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A Rapid and Highly Effective Treatment for Stroke Related Paralysis

Introduction

Medical Team & Reviewers

About Stroke

Statistical Results

Developmental History

Comparative Analysis

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ABOUT STROKE


"Stroke" is a portmanteau term covering any insult to neurological tissue which results from a marked restriction or cessation of blood supply to it. There are two fundamentally different kinds of stroke: hemorrhagic and ischemic. Hemorrhagic strokes, which account for 20 percent of all strokes, take place when vascular lesions rupture, releasing blood into the surrounding brain tissue. The remaining 80 percent of strokes are ischemic in character, caused by the obstruction or clogging of the major arteries in the cerebral circulation.

According to the American Heart Association:

  • Stroke killed 159,791 people in 1997 and is the third largest cause of death, ranking behind "diseases of the heart" and all forms of cancer. Stroke is a leading cause of serious, long-term disability in the United States.
  • About 4,400,000 stroke survivors are alive today.

  • Data from the NHLBI's Atherosclerotic Risk in Communities (ARIC) study and Cardiovascular Health Study (CHS) show that about 600,000 people suffer a new or recurrent stroke each year. About 500,000 of these are first attacks and 100,000 are recurrent attacks.

  • In 1997 females accounted for 60.8 percent of stroke fatalities.

  • The latest data show that, overall, the morbidity of stroke (incidence and prevalence) is about equal for men and women. However, more than half of total stroke deaths occur in women. At all ages, more women than men die of stroke.

  • From 1987 to 1997 the death rate from stroke declined 13.9 (14.8) percent, but the actual number of stroke deaths rose 6.6 percent. (The first percentage is based on the year 2000 age-adjusted U.S. standard. The second is based on the 1940 standard.) The 1997 death rates per 100,000 population for stroke were 61.5 (25.7) for white males and 88.5 (48.6) for black males; and 57.9 (22.5) for white females and 76.1 (37.9) for black females. (The first death rates listed are based on the year 2000 age-adjusted U.S. standard. The second ones are based on the 1940 standard.)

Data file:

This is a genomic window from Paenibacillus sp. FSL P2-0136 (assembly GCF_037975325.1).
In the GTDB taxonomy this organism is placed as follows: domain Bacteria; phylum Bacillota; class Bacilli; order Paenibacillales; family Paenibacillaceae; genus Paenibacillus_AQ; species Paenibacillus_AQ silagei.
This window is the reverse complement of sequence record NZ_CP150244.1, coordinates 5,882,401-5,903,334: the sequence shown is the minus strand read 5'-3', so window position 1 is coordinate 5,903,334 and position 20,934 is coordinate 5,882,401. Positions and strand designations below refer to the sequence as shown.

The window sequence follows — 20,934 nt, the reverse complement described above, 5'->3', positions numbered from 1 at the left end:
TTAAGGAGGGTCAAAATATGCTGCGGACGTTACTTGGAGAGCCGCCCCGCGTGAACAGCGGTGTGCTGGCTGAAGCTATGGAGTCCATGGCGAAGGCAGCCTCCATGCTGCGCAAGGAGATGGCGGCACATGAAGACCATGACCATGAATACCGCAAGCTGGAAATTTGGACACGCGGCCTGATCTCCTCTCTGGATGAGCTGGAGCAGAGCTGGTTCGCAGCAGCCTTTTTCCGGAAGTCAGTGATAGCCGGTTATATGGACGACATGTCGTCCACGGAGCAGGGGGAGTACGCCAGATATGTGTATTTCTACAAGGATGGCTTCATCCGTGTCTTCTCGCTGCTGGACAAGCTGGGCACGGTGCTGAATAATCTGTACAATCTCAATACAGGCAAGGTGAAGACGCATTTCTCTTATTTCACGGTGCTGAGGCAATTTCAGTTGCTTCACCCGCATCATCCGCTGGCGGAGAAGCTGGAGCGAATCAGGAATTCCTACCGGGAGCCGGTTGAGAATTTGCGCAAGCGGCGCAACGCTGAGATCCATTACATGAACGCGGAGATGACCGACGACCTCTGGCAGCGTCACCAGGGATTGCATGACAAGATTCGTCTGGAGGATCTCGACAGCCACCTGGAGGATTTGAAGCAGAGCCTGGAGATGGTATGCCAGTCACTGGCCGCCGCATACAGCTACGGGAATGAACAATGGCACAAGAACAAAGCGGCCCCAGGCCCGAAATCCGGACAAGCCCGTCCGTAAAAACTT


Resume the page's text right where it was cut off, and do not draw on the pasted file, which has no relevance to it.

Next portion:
The Cost of Stroke to all Americans

  • Stroke is our nation's third leading cause of death, killing nearly 160,000 Americans every year.

  • Every year approximately 730,000 Americans have a new or recurrent stroke.

  • Every minute in the United States, someone experiences a stroke.

  • Over the course of a lifetime, four out of every five American families will be touched by stroke.

  • Stroke is the largest single cause of neurologic crippling in our nation.

  • Approximately one-third of all stroke survivors will have another stroke within five years.

  • Of the 570,000 Americans who survive a stroke each year, approximately 10 to 18 percent will have another stroke within one year. The rate of having another stroke is about 10 percent per year thereafter.

Stroke is one of the leading causes of adult disability. Four million Americans are living with the effects of stroke. About one-third have mild impairments, another third are moderately impaired and the remainder are severely impaired.

Stroke costs the United States $30 billion annually. Direct costs, such as hospitals, physicians and rehabilitation add up to $17 billion; indirect costs, such as lost productivity, total $13 billion. The average cost per patient for the first 90 days post-stroke is $15,000, although 10 percent of the cases exceed $35,000. (PORT Study)


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